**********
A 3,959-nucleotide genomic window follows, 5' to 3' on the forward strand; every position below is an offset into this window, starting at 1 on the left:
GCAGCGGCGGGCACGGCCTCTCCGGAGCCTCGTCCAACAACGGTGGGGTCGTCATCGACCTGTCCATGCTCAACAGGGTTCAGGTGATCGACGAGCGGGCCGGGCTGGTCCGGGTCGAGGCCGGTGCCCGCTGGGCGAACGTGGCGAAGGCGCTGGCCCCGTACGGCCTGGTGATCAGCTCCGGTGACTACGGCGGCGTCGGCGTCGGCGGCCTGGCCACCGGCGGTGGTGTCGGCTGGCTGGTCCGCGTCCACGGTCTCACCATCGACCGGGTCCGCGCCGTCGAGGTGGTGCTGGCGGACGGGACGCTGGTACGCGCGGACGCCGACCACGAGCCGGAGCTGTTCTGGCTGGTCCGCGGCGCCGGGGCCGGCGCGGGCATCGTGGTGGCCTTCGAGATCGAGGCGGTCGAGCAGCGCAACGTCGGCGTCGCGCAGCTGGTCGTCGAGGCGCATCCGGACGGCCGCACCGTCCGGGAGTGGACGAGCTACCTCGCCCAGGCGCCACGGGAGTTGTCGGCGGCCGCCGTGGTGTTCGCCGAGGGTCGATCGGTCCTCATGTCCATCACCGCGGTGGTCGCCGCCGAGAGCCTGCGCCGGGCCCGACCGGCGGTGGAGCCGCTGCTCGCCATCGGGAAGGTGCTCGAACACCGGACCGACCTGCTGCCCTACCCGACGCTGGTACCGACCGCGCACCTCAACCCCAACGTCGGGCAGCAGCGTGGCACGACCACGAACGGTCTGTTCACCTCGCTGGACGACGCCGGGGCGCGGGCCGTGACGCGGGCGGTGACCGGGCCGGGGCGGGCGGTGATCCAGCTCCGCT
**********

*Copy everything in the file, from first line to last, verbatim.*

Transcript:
A 3,959-nucleotide genomic window follows, 5' to 3' on the forward strand; every position below is an offset into this window, starting at 1 on the left:
GCAGCGGCGGGCACGGCCTCTCCGGAGCCTCGTCCAACAACGGTGGGGTCGTCATCGACCTGTCCATGCTCAACAGGGTTCAGGTGATCGACGAGCGGGCCGGGCTGGTCCGGGTCGAGGCCGGTGCCCGCTGGGCGAACGTGGCGAAGGCGCTGGCCCCGTACGGCCTGGTGATCAGCTCCGGTGACTACGGCGGCGTCGGCGTCGGCGGCCTGGCCACCGGCGGTGGTGTCGGCTGGCTGGTCCGCGTCCACGGTCTCACCATCGACCGGGTCCGCGCCGTCGAGGTGGTGCTGGCGGACGGGACGCTGGTACGCGCGGACGCCGACCACGAGCCGGAGCTGTTCTGGCTGGTCCGCGGCGCCGGGGCCGGCGCGGGCATCGTGGTGGCCTTCGAGATCGAGGCGGTCGAGCAGCGCAACGTCGGCGTCGCGCAGCTGGTCGTCGAGGCGCATCCGGACGGCCGCACCGTCCGGGAGTGGACGAGCTACCTCGCCCAGGCGCCACGGGAGTTGTCGGCGGCCGCCGTGGTGTTCGCCGAGGGTCGATCGGTCCTCATGTCCATCACCGCGGTGGTCGCCGCCGAGAGCCTGCGCCGGGCCCGACCGGCGGTGGAGCCGCTGCTCGCCATCGGGAAGGTGCTCGAACACCGGACCGACCTGCTGCCCTACCCGACGCTGGTACCGACCGCGCACCTCAACCCCAACGTCGGGCAGCAGCGTGGCACGACCACGAACGGTCTGTTCACCTCGCTGGACGACGCCGGGGCGCGGGCCGTGACGCGGGCGGTGACCGGGCCGGGGCGGGCGGTGATCCAGCTCCGCT